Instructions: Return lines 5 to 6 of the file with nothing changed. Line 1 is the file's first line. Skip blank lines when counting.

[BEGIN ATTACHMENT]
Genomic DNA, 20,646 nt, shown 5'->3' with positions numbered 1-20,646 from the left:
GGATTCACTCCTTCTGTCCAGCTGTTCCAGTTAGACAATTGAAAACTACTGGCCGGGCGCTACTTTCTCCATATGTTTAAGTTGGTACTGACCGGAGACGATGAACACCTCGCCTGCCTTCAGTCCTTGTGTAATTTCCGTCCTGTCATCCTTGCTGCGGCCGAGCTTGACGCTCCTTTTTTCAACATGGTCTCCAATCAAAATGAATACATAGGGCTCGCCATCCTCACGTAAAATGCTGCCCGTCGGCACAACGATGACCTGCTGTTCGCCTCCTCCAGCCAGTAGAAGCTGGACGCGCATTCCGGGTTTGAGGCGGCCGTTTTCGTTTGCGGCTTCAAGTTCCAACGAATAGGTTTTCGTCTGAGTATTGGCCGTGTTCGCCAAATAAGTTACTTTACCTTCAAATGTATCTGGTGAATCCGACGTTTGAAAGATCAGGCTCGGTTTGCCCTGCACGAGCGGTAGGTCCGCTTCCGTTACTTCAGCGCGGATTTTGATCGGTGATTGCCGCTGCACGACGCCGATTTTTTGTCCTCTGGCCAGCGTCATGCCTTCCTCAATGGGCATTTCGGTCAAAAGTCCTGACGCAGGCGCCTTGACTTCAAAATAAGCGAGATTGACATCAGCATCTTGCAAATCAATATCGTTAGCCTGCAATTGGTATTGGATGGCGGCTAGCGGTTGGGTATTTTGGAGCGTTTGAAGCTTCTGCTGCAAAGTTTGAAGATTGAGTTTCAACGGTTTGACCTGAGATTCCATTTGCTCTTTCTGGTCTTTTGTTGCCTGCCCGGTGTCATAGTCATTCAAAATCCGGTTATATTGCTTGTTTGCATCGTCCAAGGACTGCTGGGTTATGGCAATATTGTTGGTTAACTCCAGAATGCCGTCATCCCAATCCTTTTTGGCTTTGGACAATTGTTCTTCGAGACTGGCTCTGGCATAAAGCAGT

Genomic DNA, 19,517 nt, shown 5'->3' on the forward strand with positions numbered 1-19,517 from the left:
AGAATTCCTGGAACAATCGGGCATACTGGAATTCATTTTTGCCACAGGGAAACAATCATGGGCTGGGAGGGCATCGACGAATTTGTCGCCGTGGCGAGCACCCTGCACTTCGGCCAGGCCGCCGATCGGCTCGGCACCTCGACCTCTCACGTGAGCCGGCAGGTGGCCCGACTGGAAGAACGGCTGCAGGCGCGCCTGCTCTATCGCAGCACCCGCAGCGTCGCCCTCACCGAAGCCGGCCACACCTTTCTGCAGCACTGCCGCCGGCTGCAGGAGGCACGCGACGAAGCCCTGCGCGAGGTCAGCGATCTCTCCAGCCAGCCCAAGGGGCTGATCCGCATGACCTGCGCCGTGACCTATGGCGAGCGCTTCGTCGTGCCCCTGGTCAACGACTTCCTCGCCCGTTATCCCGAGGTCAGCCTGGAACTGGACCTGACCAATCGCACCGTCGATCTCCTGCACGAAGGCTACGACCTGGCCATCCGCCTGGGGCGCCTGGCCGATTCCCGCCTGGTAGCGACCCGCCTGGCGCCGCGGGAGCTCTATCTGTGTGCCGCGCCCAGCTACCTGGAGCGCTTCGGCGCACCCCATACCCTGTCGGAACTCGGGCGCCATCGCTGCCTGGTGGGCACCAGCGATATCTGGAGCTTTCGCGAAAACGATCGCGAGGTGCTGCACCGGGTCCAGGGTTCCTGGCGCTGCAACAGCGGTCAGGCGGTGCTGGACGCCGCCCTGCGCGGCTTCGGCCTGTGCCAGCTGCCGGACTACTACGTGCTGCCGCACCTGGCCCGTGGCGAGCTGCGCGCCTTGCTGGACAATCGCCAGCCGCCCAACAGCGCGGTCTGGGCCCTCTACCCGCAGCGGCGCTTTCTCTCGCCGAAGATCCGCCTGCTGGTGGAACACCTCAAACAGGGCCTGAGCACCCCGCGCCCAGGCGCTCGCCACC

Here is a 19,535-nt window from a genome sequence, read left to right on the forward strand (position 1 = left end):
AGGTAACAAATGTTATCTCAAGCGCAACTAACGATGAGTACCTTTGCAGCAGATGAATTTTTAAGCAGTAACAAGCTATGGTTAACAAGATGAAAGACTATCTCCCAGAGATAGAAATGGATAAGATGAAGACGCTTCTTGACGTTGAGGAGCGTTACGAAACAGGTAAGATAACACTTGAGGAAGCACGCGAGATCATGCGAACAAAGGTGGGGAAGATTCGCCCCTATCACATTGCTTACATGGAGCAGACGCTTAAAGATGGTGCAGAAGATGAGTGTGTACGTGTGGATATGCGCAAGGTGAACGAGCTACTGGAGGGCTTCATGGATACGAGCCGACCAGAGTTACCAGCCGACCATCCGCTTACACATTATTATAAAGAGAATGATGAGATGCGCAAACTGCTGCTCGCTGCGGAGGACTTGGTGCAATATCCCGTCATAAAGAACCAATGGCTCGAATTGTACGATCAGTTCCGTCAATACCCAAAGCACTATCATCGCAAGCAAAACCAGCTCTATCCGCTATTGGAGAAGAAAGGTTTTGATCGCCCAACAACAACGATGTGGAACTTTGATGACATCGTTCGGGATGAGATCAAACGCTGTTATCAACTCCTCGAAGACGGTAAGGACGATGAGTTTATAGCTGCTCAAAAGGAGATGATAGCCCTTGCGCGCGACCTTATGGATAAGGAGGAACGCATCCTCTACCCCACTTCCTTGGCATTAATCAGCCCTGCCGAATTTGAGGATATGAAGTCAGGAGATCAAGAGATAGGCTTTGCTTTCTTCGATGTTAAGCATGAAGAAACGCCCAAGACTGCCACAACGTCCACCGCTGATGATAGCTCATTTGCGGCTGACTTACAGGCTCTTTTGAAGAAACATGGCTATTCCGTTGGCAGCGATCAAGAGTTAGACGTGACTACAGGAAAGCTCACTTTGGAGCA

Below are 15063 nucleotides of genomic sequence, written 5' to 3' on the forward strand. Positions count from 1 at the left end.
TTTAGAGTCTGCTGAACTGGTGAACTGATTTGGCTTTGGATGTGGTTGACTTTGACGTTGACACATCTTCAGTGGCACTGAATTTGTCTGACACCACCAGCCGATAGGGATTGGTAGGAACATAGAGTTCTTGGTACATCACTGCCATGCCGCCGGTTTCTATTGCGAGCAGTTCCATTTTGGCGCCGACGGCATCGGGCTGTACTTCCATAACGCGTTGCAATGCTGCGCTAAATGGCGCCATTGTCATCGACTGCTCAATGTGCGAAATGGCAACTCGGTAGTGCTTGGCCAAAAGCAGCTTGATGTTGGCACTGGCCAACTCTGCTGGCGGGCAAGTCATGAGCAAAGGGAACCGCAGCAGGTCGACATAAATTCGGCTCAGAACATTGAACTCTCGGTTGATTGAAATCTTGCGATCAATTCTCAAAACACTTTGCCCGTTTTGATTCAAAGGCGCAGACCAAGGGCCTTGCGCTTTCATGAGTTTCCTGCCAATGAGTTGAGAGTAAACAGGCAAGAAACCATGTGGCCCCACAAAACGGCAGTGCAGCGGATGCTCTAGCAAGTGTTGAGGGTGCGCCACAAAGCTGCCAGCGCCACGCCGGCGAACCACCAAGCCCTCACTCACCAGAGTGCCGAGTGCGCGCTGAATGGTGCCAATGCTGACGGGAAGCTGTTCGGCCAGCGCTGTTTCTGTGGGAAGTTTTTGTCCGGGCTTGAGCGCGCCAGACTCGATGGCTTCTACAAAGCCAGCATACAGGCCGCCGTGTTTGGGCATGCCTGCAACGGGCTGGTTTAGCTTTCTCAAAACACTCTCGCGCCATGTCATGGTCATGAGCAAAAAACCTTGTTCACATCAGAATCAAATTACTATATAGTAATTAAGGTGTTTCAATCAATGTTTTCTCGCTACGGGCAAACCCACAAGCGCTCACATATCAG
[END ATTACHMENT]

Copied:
Here is a 19,535-nt window from a genome sequence, read left to right on the forward strand (position 1 = left end):
AGGTAACAAATGTTATCTCAAGCGCAACTAACGATGAGTACCTTTGCAGCAGATGAATTTTTAAGCAGTAACAAGCTATGGTTAACAAGATGAAAGACTATCTCCCAGAGATAGAAATGGATAAGATGAAGACGCTTCTTGACGTTGAGGAGCGTTACGAAACAGGTAAGATAACACTTGAGGAAGCACGCGAGATCATGCGAACAAAGGTGGGGAAGATTCGCCCCTATCACATTGCTTACATGGAGCAGACGCTTAAAGATGGTGCAGAAGATGAGTGTGTACGTGTGGATATGCGCAAGGTGAACGAGCTACTGGAGGGCTTCATGGATACGAGCCGACCAGAGTTACCAGCCGACCATCCGCTTACACATTATTATAAAGAGAATGATGAGATGCGCAAACTGCTGCTCGCTGCGGAGGACTTGGTGCAATATCCCGTCATAAAGAACCAATGGCTCGAATTGTACGATCAGTTCCGTCAATACCCAAAGCACTATCATCGCAAGCAAAACCAGCTCTATCCGCTATTGGAGAAGAAAGGTTTTGATCGCCCAACAACAACGATGTGGAACTTTGATGACATCGTTCGGGATGAGATCAAACGCTGTTATCAACTCCTCGAAGACGGTAAGGACGATGAGTTTATAGCTGCTCAAAAGGAGATGATAGCCCTTGCGCGCGACCTTATGGATAAGGAGGAACGCATCCTCTACCCCACTTCCTTGGCATTAATCAGCCCTGCCGAATTTGAGGATATGAAGTCAGGAGATCAAGAGATAGGCTTTGCTTTCTTCGATGTTAAGCATGAAGAAACGCCCAAGACTGCCACAACGTCCACCGCTGATGATAGCTCATTTGCGGCTGACTTACAGGCTCTTTTGAAGAAACATGGCTATTCCGTTGGCAGCGATCAAGAGTTAGACGTGACTACAGGAAAGCTCACTTTGGAGCA